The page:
Greetings all! My name is Trent, but some of you may know me as "2Tall". For those of you who don’t know, I love Marvel! The game will live forever! But I’m not here to talk about Marvel. I’m actually going to talk about something else that, I think, is an extremely important part of fighting games and video games in general: music.
This will be a piece about character theme construction and how/why it may vary from game to game. To illustrate, I will use Ryu’s theme. Why? Ryu is my favorite Capcom character and I think his theme from Street Fighter 2 is timeless! Let’s get started. Street Fighter II: The World Warrior released on February 6th, 1991 as a sequel to the original Street Fighter. The game had a roster of 8 playable characters. Along with the new playable characters, the game also introduced something brand new to the Street Fighter series: individualized character themes. Each character had their own theme song which added even more personality to them. The themes were composed by Yoko Shimomura and her work is paid tribute to whenever a new Street Fighter or game featuring Capcom characters releases. These iconic themes have survived through the decades and I thought some examination of them, particularly Ryu’s theme, is a great way to illustrate and analyze sound design in video games and why some design choices are made.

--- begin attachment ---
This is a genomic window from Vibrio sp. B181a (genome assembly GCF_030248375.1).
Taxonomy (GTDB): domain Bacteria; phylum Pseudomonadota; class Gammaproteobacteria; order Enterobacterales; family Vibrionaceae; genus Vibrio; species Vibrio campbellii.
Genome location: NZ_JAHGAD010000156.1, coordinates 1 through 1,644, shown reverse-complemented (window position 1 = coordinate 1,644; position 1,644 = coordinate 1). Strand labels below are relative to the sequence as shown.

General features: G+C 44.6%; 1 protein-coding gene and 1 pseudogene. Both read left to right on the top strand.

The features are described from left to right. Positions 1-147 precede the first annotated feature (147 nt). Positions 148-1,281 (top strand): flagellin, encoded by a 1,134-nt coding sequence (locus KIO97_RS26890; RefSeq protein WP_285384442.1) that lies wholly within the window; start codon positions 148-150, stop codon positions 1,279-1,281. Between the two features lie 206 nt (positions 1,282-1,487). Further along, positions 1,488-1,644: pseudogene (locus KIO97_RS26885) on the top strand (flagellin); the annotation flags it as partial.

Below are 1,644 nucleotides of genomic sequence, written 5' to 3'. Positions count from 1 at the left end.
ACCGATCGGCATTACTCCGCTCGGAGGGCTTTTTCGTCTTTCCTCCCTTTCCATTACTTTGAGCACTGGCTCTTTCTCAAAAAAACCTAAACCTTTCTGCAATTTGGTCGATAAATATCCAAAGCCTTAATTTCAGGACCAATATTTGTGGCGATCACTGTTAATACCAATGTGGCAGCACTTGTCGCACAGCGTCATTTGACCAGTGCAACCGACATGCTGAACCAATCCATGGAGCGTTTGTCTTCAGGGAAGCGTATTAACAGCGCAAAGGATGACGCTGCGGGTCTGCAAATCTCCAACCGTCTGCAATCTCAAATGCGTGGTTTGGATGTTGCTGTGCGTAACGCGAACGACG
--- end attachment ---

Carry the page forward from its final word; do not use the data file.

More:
More than a decade after Street Fighter 3 first released, Street Fighter had returned with a brand new installment with Street Fighter 4, released on July 18th, 2008. We saw the return of the original cast of Street Fighter 2, along with some brand new characters we had never seen before. This game ushered in the resurgence of the fighting game genre and helped set the foundation for bringing fighting games to the mainstream audience. Street Fighter 4’s score was composed by Hideyuki Fukasawa and Masayuki Endou was in charge of sound design and direction. On Gamasutra, there’s an interview with the both of them where they discuss the thought process behind the score of Street Fighter 4. One thing that stands out in particular is when Fukasawa said the following: “For my part, I started off by bringing to this game what I personally wanted to hear. In arranging previous themes, my mission was to make the new versions reflect a very modern style, while bringing out new sources of drama in the story of each character and their locales.” If we keep that quote in mind, we can begin to understand why Ryu’s theme sounds the way it does. In the mid 2000’s, electronic music was becoming more and more popular. A modern twist on Ryu’s theme would give it a more electronic sound. However, even with the more electronic and techno type of sound, Ryu’s theme is still as iconic as ever. The melody is kept intact and even has a repeat of the first melodic section with different accompaniment to add emphasis and build up. It also stays true to it’s Japan Stage roots by having what sounds like Wadaiko (Japanese drums) in the background in the first part of the melody and the interim part of the theme that leads up to the latter half of the theme. With Street Fighter 4, we can see why Ryu’s theme was constructed in the way that it was. Given that this was the first Street Fighter game in almost a decade, we see that Ryu’s theme was given a modern twist while still staying true to its roots.